I clambered atop the plinth and followed him into the beast. You enter in the small gap between the contours of each head. It is like stepping into a cave, or maybe the way a mouse feels were it to nest in a motorcycle helmet. The interior is cluttered with a metal superstructure fashioned from steel pipes. If you had X-ray vision, you could see that the stainless-steel shell is a honeycomb of 240 compartments, each containing potting soil, irrigation tubes and the plant roots. The exterior wall consists of a blanket of perforated geotextile fabric through which the annuals are planted.
Inside, ranks of white PVC pipes with red valves attest to an elaborate irrigation system, with 37 zones. Each watering takes more than 700 gallons, and provides Ryan the opportunity to add fertilizer and fungicide, both organic. The compartments drain back into a cistern to control and conserve the water. Often, the pipes weep down upon him, which might be welcome in the heat of summer except the droplets often contain fertilizer made from liquefied fish.
In spring, the sculpture was naked in its outer fabric, sort of like a sheep after shearing, though it was a deep green with areas marked by sections delineated in thick black lines. These zones dictated the color of the flowers and were chosen by the artist. If the blooms were the pigment, the planting team became the artist’s brushes.
In general, the left side, that of the dinosaur, is smothered in hot colors. The right side, the pony, has a cooler palette of blues, whites, pinks and lavenders.
“Jeff was very involved in the first planting, and since then we have been able to maintain his vision,” said Cafritz. “This is a little like painting by numbers, so we know every color at every step.” She was clad all in black, including her vinyl gloves, which made her yellow safety harness pop. I noticed that Partain, decked out in khaki, was also wearing a harness, but in a screaming lime green. Perhaps it was the distorting backdrop of the sculpture, but the scene took on a dreamlike quality. I imagined the pair of them rappelling up and down “Split-Rocker” as if they were in some Cirque du Soleil number. It was a ridiculous notion — they were readying for the cherry pickers — but I wondered if the mojo of the sculpture had been creating its own aura of surreality.
Thinking about the plants would bring me back to Earth. They were arranged carefully in their flats by color. Various annuals were mixed together; the blends consisted of five to seven different annuals, but all of the same approximate hue. They would be matched to the appropriate area of “Split-Rocker.” These mixtures, not yet in bloom, had been assembled earlier by the Glenstone team working with its grower, TSB Enterprises, in Middletown, Md.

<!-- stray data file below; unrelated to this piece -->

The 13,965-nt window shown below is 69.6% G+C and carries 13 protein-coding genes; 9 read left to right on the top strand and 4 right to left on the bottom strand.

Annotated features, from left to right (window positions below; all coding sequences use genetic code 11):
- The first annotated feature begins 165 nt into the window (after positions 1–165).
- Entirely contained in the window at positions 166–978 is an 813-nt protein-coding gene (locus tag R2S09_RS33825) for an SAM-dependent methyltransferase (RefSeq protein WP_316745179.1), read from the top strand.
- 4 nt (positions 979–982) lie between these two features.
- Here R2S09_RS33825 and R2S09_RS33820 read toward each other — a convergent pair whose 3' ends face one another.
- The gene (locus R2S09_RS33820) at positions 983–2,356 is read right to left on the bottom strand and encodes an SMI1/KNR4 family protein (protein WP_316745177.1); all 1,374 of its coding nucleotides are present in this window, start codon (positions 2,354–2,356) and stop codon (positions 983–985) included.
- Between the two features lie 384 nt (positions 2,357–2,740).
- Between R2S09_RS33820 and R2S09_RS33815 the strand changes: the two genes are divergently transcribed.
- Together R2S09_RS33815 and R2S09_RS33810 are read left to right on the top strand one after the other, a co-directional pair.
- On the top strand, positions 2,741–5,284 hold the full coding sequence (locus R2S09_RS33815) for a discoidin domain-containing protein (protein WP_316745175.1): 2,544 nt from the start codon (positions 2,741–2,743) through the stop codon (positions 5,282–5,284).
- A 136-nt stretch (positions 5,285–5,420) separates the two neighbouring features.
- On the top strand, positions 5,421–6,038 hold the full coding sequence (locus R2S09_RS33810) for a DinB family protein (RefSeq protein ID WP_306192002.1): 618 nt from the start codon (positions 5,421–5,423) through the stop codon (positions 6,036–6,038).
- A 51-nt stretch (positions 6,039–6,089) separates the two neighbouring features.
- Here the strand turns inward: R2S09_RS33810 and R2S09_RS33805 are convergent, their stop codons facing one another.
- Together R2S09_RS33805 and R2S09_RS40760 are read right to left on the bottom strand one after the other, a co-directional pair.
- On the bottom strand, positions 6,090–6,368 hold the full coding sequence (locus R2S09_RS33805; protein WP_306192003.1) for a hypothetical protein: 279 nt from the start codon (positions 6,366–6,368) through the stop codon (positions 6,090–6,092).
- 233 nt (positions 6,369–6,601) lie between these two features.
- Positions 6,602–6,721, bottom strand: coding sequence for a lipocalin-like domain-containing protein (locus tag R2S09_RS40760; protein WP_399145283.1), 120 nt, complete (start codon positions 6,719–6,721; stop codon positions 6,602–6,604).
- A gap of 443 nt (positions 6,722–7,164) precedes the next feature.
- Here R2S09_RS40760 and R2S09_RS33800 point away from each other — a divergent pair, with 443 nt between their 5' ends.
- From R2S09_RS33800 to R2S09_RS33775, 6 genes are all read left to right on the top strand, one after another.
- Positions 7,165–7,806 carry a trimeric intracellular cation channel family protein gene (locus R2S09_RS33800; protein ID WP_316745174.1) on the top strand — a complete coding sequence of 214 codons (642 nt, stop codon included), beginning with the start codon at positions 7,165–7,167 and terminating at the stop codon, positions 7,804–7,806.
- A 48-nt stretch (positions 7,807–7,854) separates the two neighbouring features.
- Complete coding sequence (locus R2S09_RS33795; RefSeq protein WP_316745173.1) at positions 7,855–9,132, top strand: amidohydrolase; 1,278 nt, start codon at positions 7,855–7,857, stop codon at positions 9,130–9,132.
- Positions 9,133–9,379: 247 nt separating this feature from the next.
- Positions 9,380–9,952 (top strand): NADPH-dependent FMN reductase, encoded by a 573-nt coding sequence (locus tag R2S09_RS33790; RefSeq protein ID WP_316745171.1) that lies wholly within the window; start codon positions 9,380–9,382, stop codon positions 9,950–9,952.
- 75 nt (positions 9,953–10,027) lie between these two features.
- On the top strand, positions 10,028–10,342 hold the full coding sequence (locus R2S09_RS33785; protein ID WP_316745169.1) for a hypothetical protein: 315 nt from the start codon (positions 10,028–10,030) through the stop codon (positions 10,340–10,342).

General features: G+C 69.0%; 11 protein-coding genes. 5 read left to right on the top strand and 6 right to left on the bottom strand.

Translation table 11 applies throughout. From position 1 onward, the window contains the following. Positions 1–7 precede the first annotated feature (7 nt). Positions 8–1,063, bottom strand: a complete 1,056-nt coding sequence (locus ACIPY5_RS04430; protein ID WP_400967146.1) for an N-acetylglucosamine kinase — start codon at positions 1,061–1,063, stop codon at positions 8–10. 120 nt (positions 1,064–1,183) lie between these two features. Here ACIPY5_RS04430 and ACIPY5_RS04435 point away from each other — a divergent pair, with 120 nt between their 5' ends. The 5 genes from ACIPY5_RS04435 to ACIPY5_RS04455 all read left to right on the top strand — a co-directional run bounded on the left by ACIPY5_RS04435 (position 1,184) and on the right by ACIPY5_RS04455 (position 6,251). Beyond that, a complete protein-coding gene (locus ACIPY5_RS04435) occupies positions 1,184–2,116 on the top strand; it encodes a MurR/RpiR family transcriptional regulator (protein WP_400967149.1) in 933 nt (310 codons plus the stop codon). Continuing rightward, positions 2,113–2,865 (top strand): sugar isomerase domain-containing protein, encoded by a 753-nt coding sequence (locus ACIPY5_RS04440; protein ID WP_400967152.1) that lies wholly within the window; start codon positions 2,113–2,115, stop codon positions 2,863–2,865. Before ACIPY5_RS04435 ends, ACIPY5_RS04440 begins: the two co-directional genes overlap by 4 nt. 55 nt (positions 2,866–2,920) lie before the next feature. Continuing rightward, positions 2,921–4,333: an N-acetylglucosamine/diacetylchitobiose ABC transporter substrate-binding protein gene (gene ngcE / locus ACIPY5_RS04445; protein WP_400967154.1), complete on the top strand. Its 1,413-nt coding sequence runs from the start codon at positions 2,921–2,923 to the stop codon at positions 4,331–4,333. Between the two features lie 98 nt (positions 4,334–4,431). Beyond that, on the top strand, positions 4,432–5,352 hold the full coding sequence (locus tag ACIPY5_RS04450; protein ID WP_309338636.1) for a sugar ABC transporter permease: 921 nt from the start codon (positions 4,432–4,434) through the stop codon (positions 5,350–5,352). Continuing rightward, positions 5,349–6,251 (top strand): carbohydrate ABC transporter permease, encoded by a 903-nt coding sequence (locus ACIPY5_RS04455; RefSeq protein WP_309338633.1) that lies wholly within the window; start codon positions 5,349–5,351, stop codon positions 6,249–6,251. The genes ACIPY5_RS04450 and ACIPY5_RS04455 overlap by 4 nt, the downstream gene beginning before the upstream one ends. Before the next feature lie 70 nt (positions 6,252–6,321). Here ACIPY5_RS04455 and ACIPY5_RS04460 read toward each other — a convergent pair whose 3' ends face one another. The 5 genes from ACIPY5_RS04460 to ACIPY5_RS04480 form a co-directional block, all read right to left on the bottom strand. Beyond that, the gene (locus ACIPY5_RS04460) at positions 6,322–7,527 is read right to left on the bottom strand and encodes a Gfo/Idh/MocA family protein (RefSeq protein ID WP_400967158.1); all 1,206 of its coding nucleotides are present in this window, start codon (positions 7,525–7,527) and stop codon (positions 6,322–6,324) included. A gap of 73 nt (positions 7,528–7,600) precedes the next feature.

They included verbenas, begonias, marigolds, vincas, impatiens, lantanas, bidens, petunias and calibrachoas. Some were suited for the shadier sides of the sculpture, others for the full afternoon sun, about 15 plant species totaling 70 varieties. I asked if I could plant a section, and soon I was coaxing marigolds and New Guinea impatiens from their cells and threading them through the holes toward the base of the dinosaur side. I firmed the soil around the roots, knowing that they would dry out without good contact. It’s not every day that you help Jeff Koons realize his artistic vision. I kept the thought to myself.
I returned six weeks later on a hot July day to see how the plants had filled out. Blossoms of differing colors and wide-ranging forms entirely covered the fabric skin. From afar, the color organization was evident. The muzzle of the dinosaur was draped in yellows and golds, but the side of the head was a cascade of hot pinks, red and orange. On the pony, the mane was marked by pink and white stripes falling vertically. The side of the face was a medley of coral pink, magenta pink, blues, lavender and white.
As I got close to the sculpture, however, its forms blurred into a waterfall of mixed annuals. Close up, it had morphed from a piece of art into flower beds in strange planes. I could see the enormousness of Ryan’s challenge.
“Split-Rocker” is so large that it is no one thing, horticulturally. The flowers under the chin function as a huge hanging basket. The sides are what gardeners today call a living wall. The top is an undulating rooftop garden, one surely with issues of unrelenting sun, high wind and dryness. Conversely, the flowers in the chin are cast in shade and prone to unavoidable waterlogging.